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Managing Options Trading Risk


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The Basics of Managing Options Trading Risk

Managing Options Trading RiskManaging Options Trading Risk is very important because trading options carries the risk of losing all of the trading capital committed to trading options, since options can expire worthless if their strike price is not achieved prior to the option expiration date.  To mitigate this risk of total trading capital loss, there are a number of options trading strategies that can employed for managing options trading risk.

What really makes options interesting and useful from a risk management prospective is that unlike stocks, managing options trading risk can be absolutely defined when an options trader executes a well designed risk management options trade.  In other words, a well designed risk management options trade will limit an options trader’s risk of capital loss to a fixed amount that the trader can calculate.  This is done by buying and selling various types of options to cancel out the potential for an option to expire worthless upon expiration.  Such a strategy limits profit potential when trading options, but the trade off is well worth it to options traders looking to protect trading capital in the event that the options that they hold do not hit their strike price upon expiration.

Strategies for Managing Options Trading Risk

Managing options trading risk involves the execution of a number of different well designed risk management options trades.  The type of options trade utilized to manage risk in a particular situation depends upon the objective of the options trade, current market circumstances, and the anticipated move that an options trader expects from the underlying stock or commodity on which an option is based upon.  The following is a list of options trading strategies for managing options trading risk.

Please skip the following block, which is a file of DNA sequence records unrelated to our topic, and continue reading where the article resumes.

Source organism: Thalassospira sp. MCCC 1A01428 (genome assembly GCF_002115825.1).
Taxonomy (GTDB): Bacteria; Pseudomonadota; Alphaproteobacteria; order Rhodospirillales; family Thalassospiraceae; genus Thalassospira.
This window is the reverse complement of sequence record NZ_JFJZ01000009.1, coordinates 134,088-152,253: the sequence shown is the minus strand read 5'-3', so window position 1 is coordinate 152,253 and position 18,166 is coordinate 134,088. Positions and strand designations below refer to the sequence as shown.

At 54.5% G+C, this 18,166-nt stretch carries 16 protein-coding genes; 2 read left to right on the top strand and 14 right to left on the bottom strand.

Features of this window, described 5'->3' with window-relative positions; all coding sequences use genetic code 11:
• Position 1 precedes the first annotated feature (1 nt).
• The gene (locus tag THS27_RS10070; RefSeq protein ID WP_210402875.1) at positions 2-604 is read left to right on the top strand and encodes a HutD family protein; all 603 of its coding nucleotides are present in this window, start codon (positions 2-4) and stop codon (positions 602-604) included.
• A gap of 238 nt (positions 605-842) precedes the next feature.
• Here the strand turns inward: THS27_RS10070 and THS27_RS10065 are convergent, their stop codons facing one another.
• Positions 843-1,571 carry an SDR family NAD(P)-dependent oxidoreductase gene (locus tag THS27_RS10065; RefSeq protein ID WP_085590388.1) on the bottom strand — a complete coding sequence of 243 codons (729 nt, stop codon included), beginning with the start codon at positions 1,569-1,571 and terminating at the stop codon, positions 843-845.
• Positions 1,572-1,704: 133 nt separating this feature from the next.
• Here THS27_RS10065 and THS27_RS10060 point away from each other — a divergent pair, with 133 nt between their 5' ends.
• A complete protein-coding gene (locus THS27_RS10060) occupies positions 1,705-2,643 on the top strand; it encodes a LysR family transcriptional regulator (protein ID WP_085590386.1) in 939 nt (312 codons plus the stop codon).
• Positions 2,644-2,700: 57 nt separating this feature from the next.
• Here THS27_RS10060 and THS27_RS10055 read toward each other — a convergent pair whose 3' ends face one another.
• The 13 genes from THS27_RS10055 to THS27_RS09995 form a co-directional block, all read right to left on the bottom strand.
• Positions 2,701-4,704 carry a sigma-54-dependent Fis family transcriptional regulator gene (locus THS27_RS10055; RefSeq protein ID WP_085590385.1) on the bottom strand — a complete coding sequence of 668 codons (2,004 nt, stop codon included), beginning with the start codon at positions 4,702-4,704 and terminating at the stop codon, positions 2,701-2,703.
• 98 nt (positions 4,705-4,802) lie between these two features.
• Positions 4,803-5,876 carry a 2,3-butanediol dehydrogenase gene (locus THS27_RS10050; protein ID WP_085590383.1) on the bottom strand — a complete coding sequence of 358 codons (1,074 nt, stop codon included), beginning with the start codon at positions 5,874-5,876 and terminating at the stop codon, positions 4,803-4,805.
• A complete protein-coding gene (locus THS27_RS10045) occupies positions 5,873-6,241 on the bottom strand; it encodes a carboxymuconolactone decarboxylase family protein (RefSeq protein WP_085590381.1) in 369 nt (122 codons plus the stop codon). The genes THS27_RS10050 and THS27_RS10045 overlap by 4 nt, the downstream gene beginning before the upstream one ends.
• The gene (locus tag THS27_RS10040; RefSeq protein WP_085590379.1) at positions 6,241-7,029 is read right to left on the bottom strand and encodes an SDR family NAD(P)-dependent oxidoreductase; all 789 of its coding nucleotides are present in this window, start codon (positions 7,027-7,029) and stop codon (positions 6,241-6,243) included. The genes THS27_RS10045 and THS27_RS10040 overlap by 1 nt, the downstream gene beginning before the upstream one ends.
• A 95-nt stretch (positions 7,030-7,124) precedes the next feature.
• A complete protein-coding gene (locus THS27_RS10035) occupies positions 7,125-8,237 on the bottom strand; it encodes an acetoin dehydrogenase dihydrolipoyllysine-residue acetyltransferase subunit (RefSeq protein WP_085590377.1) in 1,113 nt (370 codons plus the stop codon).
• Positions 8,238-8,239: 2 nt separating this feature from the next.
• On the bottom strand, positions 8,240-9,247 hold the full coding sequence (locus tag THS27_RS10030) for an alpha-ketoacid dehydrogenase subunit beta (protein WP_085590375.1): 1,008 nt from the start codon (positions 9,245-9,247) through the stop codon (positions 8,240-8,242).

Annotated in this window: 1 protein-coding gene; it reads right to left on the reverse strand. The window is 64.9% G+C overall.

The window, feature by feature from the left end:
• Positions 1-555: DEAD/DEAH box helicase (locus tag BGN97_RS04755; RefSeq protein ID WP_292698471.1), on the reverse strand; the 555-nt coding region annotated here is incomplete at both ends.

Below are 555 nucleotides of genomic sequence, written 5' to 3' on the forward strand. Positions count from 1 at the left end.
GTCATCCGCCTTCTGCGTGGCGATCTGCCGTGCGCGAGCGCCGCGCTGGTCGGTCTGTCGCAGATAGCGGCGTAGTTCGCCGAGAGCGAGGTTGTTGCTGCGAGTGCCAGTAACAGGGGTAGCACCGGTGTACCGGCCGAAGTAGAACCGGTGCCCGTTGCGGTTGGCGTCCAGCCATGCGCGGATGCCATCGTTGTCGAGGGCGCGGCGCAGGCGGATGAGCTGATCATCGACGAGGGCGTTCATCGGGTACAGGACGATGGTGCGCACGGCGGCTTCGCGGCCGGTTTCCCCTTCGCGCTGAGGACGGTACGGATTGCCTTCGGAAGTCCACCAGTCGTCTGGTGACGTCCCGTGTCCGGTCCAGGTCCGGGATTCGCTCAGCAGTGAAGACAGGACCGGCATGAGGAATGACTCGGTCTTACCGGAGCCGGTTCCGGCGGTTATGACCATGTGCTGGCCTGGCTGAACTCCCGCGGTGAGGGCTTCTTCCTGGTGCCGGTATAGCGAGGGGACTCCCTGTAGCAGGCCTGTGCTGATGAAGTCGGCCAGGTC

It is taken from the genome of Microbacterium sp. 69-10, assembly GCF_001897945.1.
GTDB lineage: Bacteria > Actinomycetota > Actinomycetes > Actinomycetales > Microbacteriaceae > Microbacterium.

• Option Straddle An option straddle involves buying a call option and put option at a stock or commodity’s current trading price with same strike price and month for both options.  A profit can be made on an option straddle if the stock or commodity moves above or below the strike price enough to cover the premium paid for the put and call options.  There is a risk of losing the premium paid for the options, if the stock or commodity does not move away from the options strike price before expiration; therefore, an option straddle should be used during times of market volatility and uncertainty.
  • Option Strangle An option strangle involves buying the same quantity of a call option and a put option for the same stock or commodity, but at different strike prices that are away from a stock or commodity’s current trading price, which are known as “out of the money” options.  While a premium is paid to create an option strangle trade, that premium is protected by the opposing option positions, as either the call or put option will gain in value as the stock or commodity moves up or down in price.  A strangle option trade is usually less expensive than a straddle option trade since “out of the money” option contracts are less expensive than option contracts that are at the current trading price of the underlying financial instrument.
  • Option Ratio Spread – An option ratio spread involves buying a quantity of call or put options and selling a quantity call or put options for the same stock or commodity and the same expiration date, but at different strike prices.  If an options trader is expecting a stock or commodity to increase in price, they would initiate an option ratio spread trade by buying a greater number of call options at or near the current trading price and then selling a lesser number of put options at a higher strike price.  An options trader would do the opposite if they are expecting a stock or commodity to decrease in price.  The premium paid for an option ratio spread is reduced by selling puts when initiating a long option ratio spread and selling calls when initiating a short option ratio spread.  The premium paid for an option ratio spread is protected by the opposing option positions.

Those who wish to trade options are encouraged to learn as much as possible about managing options trading risk and the various ways options can be traded.

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